Growing up in the 1950s in Richmond, Va., my friends and I would sometimes dig Minié balls—Civil War-era rifle bullets—out of the crumbling remains of Confederate earthworks.
Those earthworks remain, mostly under federal management now—scars in the earth left by a cataclysmic struggle within the American family a century and a half ago.
Growing up in Oregon in the 1990s, my children touched ruts carved in solid rock by the wheels of covered wagons on the Oregon trail—scars in the earth left by a migration that changed history. These scars are endangered, but they are still there too.
History leaves its mark. We can see it if we just look down at our feet.
These musings were sparked by some reactions—some appreciative, others angry—to my article, The Motionless Ghosts That Haunt the South, about the Confederate statuary that dominates the Southern urban skyline: huge, solemn memorials to Robert E. Lee, Stonewall Jackson, Jefferson Davis, and other demigods of the Lost Cause of the Confederacy. I wrote that I wish they would come down. “You are trying to erase history,” some of my correspondents said.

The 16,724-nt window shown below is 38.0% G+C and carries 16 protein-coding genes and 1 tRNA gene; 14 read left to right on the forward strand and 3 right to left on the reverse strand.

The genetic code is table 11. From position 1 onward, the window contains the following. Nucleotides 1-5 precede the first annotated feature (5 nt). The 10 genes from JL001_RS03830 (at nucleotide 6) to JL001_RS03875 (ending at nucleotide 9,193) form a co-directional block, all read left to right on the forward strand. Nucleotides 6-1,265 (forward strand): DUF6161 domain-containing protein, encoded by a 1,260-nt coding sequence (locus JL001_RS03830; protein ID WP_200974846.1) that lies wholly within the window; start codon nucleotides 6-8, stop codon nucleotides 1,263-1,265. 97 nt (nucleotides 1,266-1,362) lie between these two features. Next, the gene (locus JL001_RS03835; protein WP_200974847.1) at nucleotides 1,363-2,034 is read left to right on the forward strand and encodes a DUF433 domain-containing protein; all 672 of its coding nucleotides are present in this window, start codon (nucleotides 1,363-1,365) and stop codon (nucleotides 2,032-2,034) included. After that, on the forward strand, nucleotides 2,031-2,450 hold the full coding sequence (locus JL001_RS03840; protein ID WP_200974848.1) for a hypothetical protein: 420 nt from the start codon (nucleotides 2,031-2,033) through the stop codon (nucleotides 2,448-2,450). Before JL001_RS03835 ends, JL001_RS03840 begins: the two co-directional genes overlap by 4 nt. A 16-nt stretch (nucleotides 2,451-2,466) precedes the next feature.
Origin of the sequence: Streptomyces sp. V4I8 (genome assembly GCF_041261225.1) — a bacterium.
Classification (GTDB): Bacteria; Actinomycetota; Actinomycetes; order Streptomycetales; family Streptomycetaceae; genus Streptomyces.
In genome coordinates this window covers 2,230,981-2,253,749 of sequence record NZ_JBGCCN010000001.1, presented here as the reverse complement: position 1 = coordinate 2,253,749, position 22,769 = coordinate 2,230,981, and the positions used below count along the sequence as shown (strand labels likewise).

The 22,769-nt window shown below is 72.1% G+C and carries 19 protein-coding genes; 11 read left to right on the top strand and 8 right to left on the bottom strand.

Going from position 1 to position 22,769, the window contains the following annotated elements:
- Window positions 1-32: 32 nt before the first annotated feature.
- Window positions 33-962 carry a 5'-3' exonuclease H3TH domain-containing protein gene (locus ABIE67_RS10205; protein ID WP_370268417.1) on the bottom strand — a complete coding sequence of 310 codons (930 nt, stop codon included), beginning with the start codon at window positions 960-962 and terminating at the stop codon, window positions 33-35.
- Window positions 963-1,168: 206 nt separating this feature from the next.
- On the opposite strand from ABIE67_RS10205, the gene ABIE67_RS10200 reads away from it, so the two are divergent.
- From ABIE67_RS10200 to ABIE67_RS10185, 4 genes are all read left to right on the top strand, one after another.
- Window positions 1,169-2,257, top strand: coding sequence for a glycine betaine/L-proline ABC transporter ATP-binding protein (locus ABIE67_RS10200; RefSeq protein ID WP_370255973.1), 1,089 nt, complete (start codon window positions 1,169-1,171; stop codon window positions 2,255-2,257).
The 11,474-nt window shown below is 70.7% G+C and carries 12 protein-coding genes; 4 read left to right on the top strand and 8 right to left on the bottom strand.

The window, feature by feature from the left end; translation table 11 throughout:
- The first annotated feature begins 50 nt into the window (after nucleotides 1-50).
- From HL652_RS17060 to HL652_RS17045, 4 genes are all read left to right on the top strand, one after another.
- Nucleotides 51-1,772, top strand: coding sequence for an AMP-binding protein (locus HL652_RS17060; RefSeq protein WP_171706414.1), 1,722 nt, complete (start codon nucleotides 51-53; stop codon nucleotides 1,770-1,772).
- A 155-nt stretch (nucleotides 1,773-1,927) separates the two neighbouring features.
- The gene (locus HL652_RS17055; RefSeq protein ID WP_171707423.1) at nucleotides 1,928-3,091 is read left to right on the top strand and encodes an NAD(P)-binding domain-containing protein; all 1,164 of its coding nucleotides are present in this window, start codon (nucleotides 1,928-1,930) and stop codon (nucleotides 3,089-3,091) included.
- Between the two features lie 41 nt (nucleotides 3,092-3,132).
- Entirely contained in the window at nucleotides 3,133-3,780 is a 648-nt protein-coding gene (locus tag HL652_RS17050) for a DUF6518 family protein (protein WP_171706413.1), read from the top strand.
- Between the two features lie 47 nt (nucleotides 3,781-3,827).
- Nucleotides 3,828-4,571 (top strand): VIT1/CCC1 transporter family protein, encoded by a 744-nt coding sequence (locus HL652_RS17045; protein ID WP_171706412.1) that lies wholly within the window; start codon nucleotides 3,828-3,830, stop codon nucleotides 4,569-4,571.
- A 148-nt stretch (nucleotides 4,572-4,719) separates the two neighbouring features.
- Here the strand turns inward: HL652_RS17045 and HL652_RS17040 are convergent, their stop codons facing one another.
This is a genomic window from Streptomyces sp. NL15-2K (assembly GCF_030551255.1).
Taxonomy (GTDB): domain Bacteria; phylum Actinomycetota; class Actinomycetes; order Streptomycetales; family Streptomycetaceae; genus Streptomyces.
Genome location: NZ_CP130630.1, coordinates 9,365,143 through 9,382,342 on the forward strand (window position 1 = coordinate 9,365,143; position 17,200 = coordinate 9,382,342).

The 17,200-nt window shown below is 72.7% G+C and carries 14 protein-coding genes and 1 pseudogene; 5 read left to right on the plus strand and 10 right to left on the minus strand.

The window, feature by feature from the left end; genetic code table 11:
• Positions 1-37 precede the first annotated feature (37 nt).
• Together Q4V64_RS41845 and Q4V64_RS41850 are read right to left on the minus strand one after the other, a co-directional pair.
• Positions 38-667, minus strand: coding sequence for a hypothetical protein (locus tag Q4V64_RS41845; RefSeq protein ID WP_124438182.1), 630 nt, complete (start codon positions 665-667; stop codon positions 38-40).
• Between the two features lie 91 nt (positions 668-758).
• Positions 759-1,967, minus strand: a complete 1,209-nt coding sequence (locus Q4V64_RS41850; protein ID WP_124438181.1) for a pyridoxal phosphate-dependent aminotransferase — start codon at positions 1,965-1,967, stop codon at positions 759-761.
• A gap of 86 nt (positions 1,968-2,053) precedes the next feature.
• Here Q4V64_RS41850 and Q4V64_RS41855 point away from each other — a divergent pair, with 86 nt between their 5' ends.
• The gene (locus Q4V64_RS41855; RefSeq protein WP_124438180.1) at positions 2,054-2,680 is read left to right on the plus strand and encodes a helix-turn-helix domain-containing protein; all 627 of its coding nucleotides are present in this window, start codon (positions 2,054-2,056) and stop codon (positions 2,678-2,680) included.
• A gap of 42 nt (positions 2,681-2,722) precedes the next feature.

Would reducing the bronzed omnipresence of the Confederate General Staff really eliminate “history”?